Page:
I haven’t actually done this since 2011, but since I feel like I’ve seen a whole lot of the Oscar contenders much earlier this year, I want to keep a running list each week of where I think the Oscar race stands. I regularly visit The Film Experience, Awards Daily, and Gold Derby for a look at what others are saying, but here’s what I think based on what I’ve seen and what I’ve heard. I’ll update each week and add more categories as we get closer.

At this point, I haven’t seen “Green Book” and “If Beale Street Could Talk,” and no one has seen “Vice” or “The Mule.” I’m not confident at all in the Oscar chances of Richard E. Grant and Sam Elliott, and I’m hoping that Rachel Weisz will continue to be part of the Oscar conversation in the supporting category. Having seen “Widows” (review coming soon), I think that film will do very well.

There are still plenty of other films that could end up on this list, but here’s where we stand as far as I can tell:

Best Picture
Black Panther
The Favourite
First Man
Green Book
If Beale Street Could Talk
A Star is Born

Best Director
Spike Lee (BlacKkKlansman)
Yorgos Lanthimos (The Favourite)
Damien Chazelle (First Man)
Alfonso Cuaron (Roma)
Bradley Cooper (A Star is Born)

Best Actor
Christian Bale (Vice)
Bradley Cooper (A Star is Born)
Clint Eastwood (The Mule)
Rami Malek (Bohemian Rhapsody)
Viggo Mortensen (Green Book)

Best Actress
Glenn Close (The Wife)
Olivia Colman (The Favourite)
Viola Davis (Widows)
Lady Gaga (A Star is Born)
Melissa McCarthy (Can You Ever Forgive Me?)

Best Supporting Actor
Mahershala Ali (Green Book)
Timothee Chalamet (Beautiful Boy)
Sam Elliott (A Star Is Born)
Richard E. Grant (Can You Ever Forgive Me?)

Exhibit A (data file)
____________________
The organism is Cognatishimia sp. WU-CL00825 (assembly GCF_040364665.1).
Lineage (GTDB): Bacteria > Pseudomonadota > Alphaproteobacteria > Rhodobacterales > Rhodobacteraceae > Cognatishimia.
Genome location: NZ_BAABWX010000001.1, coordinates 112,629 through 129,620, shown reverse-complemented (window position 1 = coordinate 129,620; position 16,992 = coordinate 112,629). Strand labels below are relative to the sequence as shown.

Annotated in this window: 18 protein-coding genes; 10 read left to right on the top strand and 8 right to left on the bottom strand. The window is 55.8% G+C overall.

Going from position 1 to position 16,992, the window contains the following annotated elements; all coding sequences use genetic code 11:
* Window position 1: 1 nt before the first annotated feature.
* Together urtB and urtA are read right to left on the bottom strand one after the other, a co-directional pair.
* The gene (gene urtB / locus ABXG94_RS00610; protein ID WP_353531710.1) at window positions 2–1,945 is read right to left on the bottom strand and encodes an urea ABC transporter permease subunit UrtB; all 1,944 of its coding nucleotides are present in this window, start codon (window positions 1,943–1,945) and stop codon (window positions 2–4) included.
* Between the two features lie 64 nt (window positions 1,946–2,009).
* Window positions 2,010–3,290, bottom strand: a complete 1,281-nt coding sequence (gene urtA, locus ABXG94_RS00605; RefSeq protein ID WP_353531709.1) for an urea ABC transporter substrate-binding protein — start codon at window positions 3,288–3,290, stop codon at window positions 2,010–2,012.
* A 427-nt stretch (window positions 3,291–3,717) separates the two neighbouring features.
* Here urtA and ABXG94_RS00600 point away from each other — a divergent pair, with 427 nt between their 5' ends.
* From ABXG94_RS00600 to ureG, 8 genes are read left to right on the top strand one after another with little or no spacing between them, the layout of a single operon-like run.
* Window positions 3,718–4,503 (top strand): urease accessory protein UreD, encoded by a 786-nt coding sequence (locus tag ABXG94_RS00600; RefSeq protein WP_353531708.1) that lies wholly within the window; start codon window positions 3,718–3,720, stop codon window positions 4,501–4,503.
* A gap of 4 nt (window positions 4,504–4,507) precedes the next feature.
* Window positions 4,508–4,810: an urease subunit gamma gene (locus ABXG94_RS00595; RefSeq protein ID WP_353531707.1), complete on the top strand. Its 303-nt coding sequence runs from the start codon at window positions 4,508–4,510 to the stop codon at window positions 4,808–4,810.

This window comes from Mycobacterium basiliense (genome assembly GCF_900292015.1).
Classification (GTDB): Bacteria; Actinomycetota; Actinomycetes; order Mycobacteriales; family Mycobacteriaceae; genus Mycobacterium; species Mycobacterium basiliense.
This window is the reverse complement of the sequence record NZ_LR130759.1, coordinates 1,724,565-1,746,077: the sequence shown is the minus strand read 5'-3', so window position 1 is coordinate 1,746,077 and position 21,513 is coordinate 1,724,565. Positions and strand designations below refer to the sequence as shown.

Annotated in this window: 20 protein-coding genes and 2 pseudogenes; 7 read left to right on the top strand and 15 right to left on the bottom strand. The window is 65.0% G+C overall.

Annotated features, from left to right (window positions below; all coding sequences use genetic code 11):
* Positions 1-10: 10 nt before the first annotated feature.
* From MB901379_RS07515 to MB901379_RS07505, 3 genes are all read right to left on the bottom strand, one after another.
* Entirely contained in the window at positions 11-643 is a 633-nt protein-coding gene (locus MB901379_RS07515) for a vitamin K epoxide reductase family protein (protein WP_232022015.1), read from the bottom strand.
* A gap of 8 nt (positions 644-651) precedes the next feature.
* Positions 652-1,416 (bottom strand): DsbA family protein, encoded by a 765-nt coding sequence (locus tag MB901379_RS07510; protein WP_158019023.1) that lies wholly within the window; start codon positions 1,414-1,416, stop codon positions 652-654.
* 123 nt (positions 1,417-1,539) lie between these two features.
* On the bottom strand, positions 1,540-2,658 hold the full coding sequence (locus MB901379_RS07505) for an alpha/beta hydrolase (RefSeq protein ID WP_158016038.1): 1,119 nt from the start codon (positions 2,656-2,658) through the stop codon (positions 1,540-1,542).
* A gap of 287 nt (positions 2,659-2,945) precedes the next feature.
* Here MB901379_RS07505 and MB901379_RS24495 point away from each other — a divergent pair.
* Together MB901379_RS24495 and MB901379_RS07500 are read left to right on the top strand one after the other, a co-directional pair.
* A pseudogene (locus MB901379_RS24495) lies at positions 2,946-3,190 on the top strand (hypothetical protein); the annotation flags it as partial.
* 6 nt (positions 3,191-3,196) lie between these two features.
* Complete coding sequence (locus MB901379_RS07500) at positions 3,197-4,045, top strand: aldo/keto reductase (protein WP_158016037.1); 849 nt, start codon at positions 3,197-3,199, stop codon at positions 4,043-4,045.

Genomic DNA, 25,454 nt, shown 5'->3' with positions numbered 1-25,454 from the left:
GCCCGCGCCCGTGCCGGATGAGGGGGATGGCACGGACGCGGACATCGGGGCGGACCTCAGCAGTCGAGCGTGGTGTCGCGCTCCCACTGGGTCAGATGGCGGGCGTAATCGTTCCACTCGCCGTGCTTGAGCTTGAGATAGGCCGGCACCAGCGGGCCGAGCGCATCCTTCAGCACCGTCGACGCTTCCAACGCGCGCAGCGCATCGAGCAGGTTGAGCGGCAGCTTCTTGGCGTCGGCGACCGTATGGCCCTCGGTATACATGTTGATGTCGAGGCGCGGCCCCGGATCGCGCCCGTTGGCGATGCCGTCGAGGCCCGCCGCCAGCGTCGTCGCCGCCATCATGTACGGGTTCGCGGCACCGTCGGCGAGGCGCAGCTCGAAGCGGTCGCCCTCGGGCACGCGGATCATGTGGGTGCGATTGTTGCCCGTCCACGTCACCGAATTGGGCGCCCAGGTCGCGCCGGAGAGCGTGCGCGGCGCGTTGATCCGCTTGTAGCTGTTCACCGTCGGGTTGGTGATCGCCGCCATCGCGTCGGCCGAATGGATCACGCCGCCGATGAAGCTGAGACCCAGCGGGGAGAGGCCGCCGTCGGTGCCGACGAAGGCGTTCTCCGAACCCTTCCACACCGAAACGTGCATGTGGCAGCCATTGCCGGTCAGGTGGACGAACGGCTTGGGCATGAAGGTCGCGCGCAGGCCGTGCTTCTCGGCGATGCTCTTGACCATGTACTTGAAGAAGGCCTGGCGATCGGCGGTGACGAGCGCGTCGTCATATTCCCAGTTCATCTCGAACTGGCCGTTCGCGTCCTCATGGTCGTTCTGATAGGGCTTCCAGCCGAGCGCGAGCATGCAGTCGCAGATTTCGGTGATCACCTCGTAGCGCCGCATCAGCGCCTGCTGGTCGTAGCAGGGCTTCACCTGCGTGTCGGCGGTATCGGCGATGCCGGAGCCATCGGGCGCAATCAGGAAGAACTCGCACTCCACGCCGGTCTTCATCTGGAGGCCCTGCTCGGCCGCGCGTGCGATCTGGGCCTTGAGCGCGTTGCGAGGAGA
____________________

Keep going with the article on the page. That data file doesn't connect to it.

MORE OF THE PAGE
Daniel Kaluuya (Widows)

Best Supporting Actress
Claire Foy (First Man)
Elizabeth Debicki (Widows)
Regina King (If Beale Street Could Talk)
Emma Stone (The Favourite)
Rachel Weisz (The Favourite)

Best Original Screenplay
Eighth Grade
The Favourite
Green Book

Best Adapted Screenplay
Can You Ever Forgive Me?
First Man
If Beale Street Could Talk

Sunday, October 28, 2018

Movie with Abe: A Private War

A Private War
Directed by Matthew Heineman
Released November 2, 2018

When given the choice, many people run from danger. There are degrees to which those who find themselves in precarious situations on a regular basis will opt to remain there, often out of a sense of duty, whether professional or ethical, to protect those whose livelihoods will be placed into even greater peril following their departure. Running headfirst into a place where safety is far from guaranteed without any sort of backup requires a special kind of courage, and attaining the rewards for such behavior often require paying the ultimate price.

Marie Colvin (Rosamund Pike) is a war reporter whose assignments have taken her all over the world. When given the chance, she immediately jumps on a plane and heads to conflicted zones where the situation is only worsening, determined to get the full story and to expose whatever injustice is occurring. Her resilience more than often translates to stubbornness, frustrating her editor (Tom Hollander), though the copy she sends back always astounds. After losing sight in one eye in Sri Lanka, Colvin continues to press on, hiring a photographer (Jamie Dornan) and heading deep into one of the worst conflicts she has ever experienced: the civil war in Syria in 2012.

Director Matthew Heineman is a respected documentary filmmaker, whose previous works “Cartel Land” and “City of Ghosts” have received tremendous praise. As a narrative film, his latest project recreates many historical circumstances, dramatizing them to convey the horrors that Colvin witnessed and reported on in her life. That lens doesn’t feel nearly as effective as a documentary presentation might have, coming off as less authentic and impactful. What does transmit is the endlessness of the conflicts Colvin experiences and the importance, especially in today’s world, of reporting and broadcasting the truth, something that was so ingrained as an eternal priority in Colvin’s mind.